Sitting exams and completing assessments can be very stressful. This is a core part of the academic process and designed for you to show your knowledge and understanding the subject matter.
Frequently Asked Questions
When are the semester 1 Exams taking place and where can I get my Exam timetables?
Exams timetables for semester one are now published on the website at this link.
If you have any queries you can phone the general examinations number 01 2206001.
Alternatively, you can email the Exams office in your campus location:
Exams timetables for semester one are now published on the website at this link.
If you are expecting to sit any module that has not been scheduled on the timetable please contact the Examinations Office.
If you have a timetable clash, please complete the 'Exam Timetable Clash Form' - found on Student Forms - and return it to the Examinations Office.
If you have any query, please contact the Examinations Office at examinations.Tallaght@TUDublin.ie
Students must contact their lecturer first to confirm the end of term assessment. Outstanding queries can then be directed to the School Office; contact details listed below.
I'm anxious about these Exams, who can I talk to?
Feeling stressed or worried about exams is a normal part of life for most students; the good news is that there is help available from the University Counselling services. If you click on these links you will find information on how to make an appointment to speak to someone to help you cope with your anxiety.
Can I get help from the Library?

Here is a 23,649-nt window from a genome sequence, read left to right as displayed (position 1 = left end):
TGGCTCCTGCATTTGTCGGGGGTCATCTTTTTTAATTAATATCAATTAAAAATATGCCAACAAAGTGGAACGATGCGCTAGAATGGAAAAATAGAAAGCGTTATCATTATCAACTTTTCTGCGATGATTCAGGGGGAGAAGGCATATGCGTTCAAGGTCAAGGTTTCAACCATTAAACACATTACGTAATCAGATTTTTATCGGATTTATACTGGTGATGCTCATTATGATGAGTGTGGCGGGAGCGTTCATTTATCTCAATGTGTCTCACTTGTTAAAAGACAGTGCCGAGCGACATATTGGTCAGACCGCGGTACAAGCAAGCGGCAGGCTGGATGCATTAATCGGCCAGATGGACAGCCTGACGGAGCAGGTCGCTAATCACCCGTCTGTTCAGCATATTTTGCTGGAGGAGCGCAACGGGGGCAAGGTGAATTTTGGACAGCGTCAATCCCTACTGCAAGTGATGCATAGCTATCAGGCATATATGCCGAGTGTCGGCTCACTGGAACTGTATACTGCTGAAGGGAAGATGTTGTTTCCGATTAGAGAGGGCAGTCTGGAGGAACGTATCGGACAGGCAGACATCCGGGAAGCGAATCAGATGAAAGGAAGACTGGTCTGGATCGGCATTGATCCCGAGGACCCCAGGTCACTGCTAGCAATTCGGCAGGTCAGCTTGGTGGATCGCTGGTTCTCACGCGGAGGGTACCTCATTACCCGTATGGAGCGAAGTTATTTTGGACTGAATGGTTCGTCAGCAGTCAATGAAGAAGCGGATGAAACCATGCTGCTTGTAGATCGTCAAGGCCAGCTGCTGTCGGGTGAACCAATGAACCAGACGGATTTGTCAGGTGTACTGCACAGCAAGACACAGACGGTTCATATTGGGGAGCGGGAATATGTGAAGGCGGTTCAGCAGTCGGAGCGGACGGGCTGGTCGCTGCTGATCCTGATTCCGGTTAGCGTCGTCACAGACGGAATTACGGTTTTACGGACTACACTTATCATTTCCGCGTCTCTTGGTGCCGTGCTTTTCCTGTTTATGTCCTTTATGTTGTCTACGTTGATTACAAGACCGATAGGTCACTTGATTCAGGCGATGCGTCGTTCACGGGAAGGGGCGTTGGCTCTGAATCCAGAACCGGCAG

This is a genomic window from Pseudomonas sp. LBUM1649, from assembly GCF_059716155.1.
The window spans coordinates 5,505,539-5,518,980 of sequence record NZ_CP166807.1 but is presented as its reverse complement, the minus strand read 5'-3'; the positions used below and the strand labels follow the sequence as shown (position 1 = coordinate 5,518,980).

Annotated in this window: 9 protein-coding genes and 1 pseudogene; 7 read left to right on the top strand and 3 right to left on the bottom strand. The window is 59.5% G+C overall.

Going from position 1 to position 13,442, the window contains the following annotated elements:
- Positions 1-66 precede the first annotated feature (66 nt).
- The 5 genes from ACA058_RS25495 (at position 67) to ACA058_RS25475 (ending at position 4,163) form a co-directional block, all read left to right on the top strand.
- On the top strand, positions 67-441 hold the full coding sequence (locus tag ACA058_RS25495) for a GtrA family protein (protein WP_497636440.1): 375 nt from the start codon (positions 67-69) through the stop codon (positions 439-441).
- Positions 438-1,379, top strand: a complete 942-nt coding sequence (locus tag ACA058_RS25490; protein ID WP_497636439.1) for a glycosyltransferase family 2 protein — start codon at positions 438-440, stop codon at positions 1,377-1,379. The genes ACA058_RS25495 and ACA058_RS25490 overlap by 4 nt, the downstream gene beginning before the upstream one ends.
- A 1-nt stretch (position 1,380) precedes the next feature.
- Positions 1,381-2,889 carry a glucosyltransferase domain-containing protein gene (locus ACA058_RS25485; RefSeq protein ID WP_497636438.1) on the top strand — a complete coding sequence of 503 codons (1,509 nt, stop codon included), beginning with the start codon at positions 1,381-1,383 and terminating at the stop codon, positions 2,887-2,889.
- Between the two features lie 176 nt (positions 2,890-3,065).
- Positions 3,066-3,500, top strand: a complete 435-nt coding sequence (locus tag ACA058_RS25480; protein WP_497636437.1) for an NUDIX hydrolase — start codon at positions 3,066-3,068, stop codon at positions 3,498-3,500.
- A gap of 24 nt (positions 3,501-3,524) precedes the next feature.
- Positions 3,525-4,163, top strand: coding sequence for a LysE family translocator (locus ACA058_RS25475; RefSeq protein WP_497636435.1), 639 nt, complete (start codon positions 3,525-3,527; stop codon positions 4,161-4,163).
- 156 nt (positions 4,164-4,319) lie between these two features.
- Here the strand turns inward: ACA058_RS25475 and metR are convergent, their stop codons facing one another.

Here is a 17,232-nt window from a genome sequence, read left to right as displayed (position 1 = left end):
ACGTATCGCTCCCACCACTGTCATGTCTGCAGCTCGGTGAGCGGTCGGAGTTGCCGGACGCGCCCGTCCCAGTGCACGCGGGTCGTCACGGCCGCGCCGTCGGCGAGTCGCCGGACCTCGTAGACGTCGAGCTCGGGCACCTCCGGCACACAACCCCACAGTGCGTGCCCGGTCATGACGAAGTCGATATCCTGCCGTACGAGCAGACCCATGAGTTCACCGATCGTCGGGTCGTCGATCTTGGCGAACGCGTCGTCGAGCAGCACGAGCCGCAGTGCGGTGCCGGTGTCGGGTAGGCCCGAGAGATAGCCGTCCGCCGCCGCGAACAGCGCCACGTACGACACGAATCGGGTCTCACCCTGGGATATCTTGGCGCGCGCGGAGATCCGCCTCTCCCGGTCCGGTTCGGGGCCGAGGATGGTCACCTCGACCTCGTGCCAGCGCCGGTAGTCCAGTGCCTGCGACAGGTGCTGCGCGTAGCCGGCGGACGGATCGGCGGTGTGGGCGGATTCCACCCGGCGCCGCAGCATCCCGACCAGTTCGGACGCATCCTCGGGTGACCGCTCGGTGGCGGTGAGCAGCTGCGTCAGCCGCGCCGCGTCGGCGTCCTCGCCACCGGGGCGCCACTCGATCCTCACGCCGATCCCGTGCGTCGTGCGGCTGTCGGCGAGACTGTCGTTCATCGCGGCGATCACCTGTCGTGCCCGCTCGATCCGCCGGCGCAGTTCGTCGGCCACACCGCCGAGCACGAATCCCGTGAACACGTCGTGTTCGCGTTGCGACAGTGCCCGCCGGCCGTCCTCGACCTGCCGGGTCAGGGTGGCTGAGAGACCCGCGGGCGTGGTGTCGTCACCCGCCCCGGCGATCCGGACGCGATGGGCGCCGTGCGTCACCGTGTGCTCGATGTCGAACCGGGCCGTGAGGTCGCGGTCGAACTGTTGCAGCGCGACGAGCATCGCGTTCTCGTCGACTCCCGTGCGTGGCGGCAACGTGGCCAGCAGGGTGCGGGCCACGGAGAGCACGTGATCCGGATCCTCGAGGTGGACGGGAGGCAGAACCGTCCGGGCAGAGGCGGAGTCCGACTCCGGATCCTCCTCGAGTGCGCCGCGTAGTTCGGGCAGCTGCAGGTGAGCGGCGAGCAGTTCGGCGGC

Details of when the Library Services are available for students to book study are available at these links as well as useful information on what you can access remotely.
Where can I get past Exam papers?
Click on the following links to access previous exam papers from the Library Services:
I have personal issues (e.g. illness, bereavement, other unexpected difficulties) and I don’t think I am able to sit these Exams, what can I do?
You should contact your School to advise them and they will be able to go through options for you and for supports you can contact the Counselling Services as follows:
The broadband is very unstable where I am living now and I’m worried about being able to complete these exams, what can I do?
You should flag this in advance to the Exam Office and they will contact ICT services to see if there are any additional supports that can be put in place so that you will be able to complete your exams. If difficulties arise on the day you can document this on a Personal Circumstances Form. See the PC one section below for details .
Some of my exam times are clashing, what can I do?
You should contact the relevant Exam Office asap and they will be able to sort it out for you.
What if I can’t upload my exam answers in time, what can I do?
You will need to alert the Exams Office by email straight away and explain in detail what the issue was, and they will be able to assist you further. -
I have a learning disability and want to make sure I have been allocated extra time and supports for my Exams, how do I contact the Disability Office?
Contact details for the various Disability offices are as follows:
When will I get my Exam results?
Exam Results should be published in late January or early February. Students will be notified by e-mail to their student email account outlining the specific dates and times for release of exam results.
How can I calculate my GPA?
For Blanchardstown students the details are available here Blanchardstown Campus - GPA calculation and Tallaght students can get information here Tallaght Campus - GPA calculation. This system is not used in City Campus.
What will happen if I fail one of these Exams?
If that happened don’t worry too much if you can, first of all, get feedback from the lecturer on where you need focus to improve your and remember that there’s the Repeat/Supplemental Exams in August.
Open Book Exams
So, what exactly are Open Book Exams?